Tonight’s program opens with me apologizing, for I have failed you. I was unable to be at the memorial concert for Professor Garyth Nair, and I’m sorry, for you and for myself. I did hear that it was beautiful and moving, as it should have been. I was at the Chorus in the Forest (oh boy was I), and so I can tell you that it went very well. It was a long, busy day, but we made some really cool music in a very short amount of time with some extremely awesome, talented folks of all ages, and it was a great experience. And I was only able to catch the first half of Chris Walters’s senior recital last night, because of RA duties, and that really is tragic because that guy is an excellent musician. What I did hear was incredible and demanding (it included a saxophone version of Bach’s “Cello Suite No. 2 in D Minor” which sure looked and sounded difficult to me), and I applaud him. He deserves it.
And now I’d like to take some time to plug our next event (before you even ask, no, I will not be able to make it): the final da Camera concert of the season, featuring SIREN Baroque. SIREN is a very successful and highly acclaimed all-female baroque ensemble from New York City, and man do I wish I could be there to see them do their thing. Their program, Siren Songs, features pieces from female composers in the 17th and early 18th centuries, an era you may recognize as “not one when women were allowed to do much of anything at all other than bear children.” I will admit, with a certain amount of shame, that I had never heard of any of these composers, who include Barbara Strozzi, Élisabeth Jacquet de La Guerre, Antonia Bemba, and Maria Francesca Nascinbeni. Most of them were nuns or monks, though a couple operated as independent artists. The program includes both vocal and instrumental works, including a recitative and aria from Jacquet de La Guerre’s opera Le Passage de la Mer Rouge, and I really really wish I could go see it. But the world is not a wish-granting factory, as one of my favorite authors had a character point out once, and so I cannot. So go for me, this Saturday, April 5 at 8 p.m.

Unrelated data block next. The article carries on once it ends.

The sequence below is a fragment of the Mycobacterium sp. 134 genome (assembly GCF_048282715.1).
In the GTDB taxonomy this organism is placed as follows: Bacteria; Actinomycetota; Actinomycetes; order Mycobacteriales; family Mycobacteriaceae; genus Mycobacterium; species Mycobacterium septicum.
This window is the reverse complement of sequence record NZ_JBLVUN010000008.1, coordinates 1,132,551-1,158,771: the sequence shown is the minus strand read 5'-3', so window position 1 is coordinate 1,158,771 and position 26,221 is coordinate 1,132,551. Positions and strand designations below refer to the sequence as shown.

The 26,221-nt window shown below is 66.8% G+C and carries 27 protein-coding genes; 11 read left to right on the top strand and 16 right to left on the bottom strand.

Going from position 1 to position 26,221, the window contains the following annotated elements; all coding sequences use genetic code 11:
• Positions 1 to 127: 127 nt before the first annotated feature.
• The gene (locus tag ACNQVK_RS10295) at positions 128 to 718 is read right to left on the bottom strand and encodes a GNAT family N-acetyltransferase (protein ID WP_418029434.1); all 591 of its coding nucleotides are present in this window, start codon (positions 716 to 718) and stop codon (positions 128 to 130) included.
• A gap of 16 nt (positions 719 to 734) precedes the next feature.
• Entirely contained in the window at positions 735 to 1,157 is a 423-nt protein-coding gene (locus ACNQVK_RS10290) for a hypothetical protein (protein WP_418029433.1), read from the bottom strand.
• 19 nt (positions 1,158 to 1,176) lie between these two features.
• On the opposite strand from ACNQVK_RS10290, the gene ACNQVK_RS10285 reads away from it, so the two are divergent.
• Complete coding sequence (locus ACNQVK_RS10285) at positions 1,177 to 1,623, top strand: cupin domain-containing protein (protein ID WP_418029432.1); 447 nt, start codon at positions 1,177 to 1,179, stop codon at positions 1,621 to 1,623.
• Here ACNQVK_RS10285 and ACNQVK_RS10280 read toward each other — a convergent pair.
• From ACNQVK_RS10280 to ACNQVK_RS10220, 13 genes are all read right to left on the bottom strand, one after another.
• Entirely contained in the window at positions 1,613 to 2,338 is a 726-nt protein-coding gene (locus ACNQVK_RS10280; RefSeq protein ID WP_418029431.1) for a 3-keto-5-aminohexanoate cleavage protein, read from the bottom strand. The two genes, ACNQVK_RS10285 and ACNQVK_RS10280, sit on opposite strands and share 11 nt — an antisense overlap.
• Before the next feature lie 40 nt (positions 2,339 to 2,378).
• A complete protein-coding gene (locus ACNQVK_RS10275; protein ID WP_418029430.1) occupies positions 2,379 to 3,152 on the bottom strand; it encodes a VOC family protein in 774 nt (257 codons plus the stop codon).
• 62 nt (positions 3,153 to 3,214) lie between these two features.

Now, I will be able to go to the Discovery Orchestra’s Laughing with Rossini concert on Sunday the 6th at 3 p.m., but that doesn’t by any stretch of the imagination mean that you shouldn’t show up as well. Because if you remember last semester’s concert, it was both informative and entertaining, and I think I compared Artistic Director and host George Marriner Maull to Billy Mays (in a good way, not a cocaine-based way). This time they’re turning their sights on the “Overture” to Rossini’s Il Barbiere di Siviglia (The Barber of Seville), which you definitely know at least one song from (Figaro, Figaro, Figaro, Figaro, Figaro, Figaro, Figaro, etc.) if you’ve ever watched cartoons in your life. I’ll be there because a) it’s my job, b) I loved the last concert’s combination of education about “stuffy, classical music” and fun, and c) we studied that opera in one of my classes, so I consider this extracurricular enrichment. And that. Is that.